Fed Chair Says More Rate Hikes Likely This Year

Reducing inflation to the central bank's 2% target "has a long way to go."

Federal Reserve Chairman Jerome Powell arrives for a House Financial Services Committee hearing in Washington, June 21, 2023.
Federal Reserve Chairman Jerome Powell arrives for a House Financial Services Committee hearing in Washington, June 21, 2023.
AP Photo/Andrew Harnik

WASHINGTON (AP) β€” With inflation in the United States still excessive, most Federal Reserve officials expect to raise interest rates further this year, Chair Jerome Powell told a House committee Wednesday.

"Inflation pressures continue to run high, and the process of getting inflation back down to 2% has a long way to go," Powell said on the first of two days of semi-annual testimony on Capitol Hill.

Even so, the Fed last week kept interest rates unchanged after 10 straight hikes so it could take time to gauge how higher borrowing rates have affected the economy, Powell said.

The contrast between the Fed's stated concern over still-high inflation and its decision to skip a rate hike has heightened uncertainty about its next moves. The hazier messaging suggests that Powell is seeking to balance competing demands from those Fed officials who want to keep raising rates and others who feel the central bank has done enough.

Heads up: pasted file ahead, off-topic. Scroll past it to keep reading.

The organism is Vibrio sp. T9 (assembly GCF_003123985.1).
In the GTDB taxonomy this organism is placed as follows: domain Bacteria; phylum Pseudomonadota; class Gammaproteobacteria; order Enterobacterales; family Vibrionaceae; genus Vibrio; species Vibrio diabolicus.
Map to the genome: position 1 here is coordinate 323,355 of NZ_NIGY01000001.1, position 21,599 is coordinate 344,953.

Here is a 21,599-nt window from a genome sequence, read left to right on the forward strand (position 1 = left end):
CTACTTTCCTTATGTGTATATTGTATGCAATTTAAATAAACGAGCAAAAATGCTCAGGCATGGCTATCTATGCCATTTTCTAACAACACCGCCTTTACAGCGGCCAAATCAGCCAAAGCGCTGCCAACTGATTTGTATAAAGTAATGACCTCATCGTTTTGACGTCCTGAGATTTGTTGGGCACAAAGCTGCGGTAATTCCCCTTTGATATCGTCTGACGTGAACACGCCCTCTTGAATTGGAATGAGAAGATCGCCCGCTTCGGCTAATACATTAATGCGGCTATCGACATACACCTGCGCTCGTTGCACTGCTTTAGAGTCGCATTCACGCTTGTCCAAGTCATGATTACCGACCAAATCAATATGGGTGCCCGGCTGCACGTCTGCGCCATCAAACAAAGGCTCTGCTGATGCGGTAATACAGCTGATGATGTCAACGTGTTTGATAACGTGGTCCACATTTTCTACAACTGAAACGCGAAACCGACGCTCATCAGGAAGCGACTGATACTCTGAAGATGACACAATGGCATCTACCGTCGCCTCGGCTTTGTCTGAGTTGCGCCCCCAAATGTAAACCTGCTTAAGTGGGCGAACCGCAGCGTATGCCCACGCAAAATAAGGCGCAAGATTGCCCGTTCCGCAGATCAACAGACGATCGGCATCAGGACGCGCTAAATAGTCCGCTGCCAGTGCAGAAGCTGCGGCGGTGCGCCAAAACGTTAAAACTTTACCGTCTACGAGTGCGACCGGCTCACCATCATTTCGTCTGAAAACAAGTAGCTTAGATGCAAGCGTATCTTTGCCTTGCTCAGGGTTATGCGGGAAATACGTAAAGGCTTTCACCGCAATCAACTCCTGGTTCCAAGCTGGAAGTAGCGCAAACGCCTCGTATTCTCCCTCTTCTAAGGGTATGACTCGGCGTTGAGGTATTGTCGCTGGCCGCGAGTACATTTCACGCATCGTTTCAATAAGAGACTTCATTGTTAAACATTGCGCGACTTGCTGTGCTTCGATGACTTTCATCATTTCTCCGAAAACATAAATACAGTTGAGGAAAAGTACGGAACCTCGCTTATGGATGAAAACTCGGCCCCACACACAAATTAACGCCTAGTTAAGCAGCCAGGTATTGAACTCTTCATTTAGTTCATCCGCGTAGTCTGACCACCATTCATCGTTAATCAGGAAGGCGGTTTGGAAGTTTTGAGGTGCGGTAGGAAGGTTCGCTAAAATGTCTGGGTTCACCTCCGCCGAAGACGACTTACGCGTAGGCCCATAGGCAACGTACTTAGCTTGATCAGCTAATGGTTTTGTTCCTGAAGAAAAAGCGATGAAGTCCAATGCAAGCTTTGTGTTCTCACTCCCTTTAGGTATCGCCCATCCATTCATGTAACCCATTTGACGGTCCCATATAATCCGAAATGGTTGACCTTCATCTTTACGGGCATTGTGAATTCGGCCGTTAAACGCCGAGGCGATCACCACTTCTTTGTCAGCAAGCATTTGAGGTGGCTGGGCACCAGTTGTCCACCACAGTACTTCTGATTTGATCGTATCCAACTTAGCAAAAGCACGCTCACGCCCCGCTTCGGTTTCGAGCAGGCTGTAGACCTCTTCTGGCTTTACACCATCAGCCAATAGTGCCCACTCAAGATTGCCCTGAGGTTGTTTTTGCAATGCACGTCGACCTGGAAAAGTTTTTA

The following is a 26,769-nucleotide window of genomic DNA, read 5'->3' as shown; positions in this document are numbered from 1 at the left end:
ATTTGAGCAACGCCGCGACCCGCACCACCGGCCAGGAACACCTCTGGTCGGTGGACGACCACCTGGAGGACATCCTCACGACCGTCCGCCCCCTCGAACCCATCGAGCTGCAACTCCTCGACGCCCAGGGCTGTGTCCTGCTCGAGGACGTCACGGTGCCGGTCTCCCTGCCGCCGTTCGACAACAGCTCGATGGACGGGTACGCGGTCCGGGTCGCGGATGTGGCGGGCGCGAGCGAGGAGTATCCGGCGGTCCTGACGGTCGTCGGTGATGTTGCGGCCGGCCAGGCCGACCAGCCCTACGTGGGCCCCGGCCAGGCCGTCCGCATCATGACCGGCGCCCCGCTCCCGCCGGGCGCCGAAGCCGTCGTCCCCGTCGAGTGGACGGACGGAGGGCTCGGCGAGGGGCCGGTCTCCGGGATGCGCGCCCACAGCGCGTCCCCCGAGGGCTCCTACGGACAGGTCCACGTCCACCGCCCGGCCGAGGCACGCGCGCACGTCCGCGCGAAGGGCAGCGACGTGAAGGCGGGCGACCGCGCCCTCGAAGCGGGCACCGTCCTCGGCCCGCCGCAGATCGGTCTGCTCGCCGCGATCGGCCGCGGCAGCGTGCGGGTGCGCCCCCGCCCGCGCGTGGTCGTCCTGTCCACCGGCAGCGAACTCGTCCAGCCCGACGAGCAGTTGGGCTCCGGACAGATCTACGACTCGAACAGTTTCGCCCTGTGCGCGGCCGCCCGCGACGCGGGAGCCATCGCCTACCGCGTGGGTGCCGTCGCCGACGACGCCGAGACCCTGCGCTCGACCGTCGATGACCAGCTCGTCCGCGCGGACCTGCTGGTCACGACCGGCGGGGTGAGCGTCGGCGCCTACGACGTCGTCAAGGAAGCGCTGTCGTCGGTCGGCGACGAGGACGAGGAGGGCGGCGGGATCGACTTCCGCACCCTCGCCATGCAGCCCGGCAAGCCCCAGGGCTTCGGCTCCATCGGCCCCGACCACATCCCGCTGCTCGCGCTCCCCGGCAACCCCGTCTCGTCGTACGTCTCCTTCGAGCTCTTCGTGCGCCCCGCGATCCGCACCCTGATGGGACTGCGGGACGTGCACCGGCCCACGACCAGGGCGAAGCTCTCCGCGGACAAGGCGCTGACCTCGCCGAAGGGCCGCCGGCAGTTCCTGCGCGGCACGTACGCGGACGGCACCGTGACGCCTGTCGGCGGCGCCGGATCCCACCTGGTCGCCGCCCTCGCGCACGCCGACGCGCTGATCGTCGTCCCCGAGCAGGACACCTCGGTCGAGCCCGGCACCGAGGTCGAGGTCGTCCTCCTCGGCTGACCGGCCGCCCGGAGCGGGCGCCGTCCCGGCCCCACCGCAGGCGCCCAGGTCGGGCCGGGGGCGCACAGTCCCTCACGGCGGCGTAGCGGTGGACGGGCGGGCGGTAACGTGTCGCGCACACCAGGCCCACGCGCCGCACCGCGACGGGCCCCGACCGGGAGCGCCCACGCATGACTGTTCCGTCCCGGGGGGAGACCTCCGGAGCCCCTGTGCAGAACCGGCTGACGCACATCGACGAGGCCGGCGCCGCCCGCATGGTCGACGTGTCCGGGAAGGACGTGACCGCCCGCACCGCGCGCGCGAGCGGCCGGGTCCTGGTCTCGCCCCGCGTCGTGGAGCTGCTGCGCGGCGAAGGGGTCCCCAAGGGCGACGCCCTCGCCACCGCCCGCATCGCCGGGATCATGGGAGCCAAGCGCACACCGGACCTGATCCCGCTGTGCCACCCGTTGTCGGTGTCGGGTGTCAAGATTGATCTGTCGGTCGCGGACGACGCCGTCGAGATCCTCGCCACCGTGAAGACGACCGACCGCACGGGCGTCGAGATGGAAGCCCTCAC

Asked on Wednesday to clarify last week's messaging, Powell told the House Financial Services Committee that keeping rates level was consistent with the Fed's increasing focus: Slowing the pace of its hikes in order to avoid raising rates higher than needed to reduce inflation and risk causing a deep recession in the process.

"It may make sense to move rates higher but to do so at a more moderate pace," Powell said, likening the Fed's rate hikes to a journey. "As you get closer to your destination, as you try to find that destination, you slow down even further."

Partisan differences over the Fed's policies emerged at the hearing, with Rep. Patrick McHenry, the North Carolina Republican who chairs the committee, saying the central bank "must remain committed to eliminating this stealth tax on American workers and families," referring to inflation. "And I urge you to continue that resolve."

Yet Rep. Maxine Waters of California, the senior Democrat on the panel, said "the Fed made the right decision to pause interest rate hikes."

In his remarks Wednesday, Powell also indicated that the Fed chose to keep its key interest rate steady last week so it could assess the impact of three large bank failures this spring on the banking sector and whether the failures would reduce credit to consumers and businesses and slow the economy.

Despite the Fed's focus on combating inflation, Republican committee members spent more time Wednesday questioning Powell about the central bank's stance on bank regulation. McHenry suggested that Congress consider removing the Fed's authority to regulate banks, if the policymakers take too strict an approach to overseeing small and medium-size lenders and potentially weaken lending.

After this year's bank failures, Michael Barr, the Fed's top financial regulator, indicated that the central bank might consider raising the level of capital that banks are required to hold in reserve against potential losses as a way to limit further failures.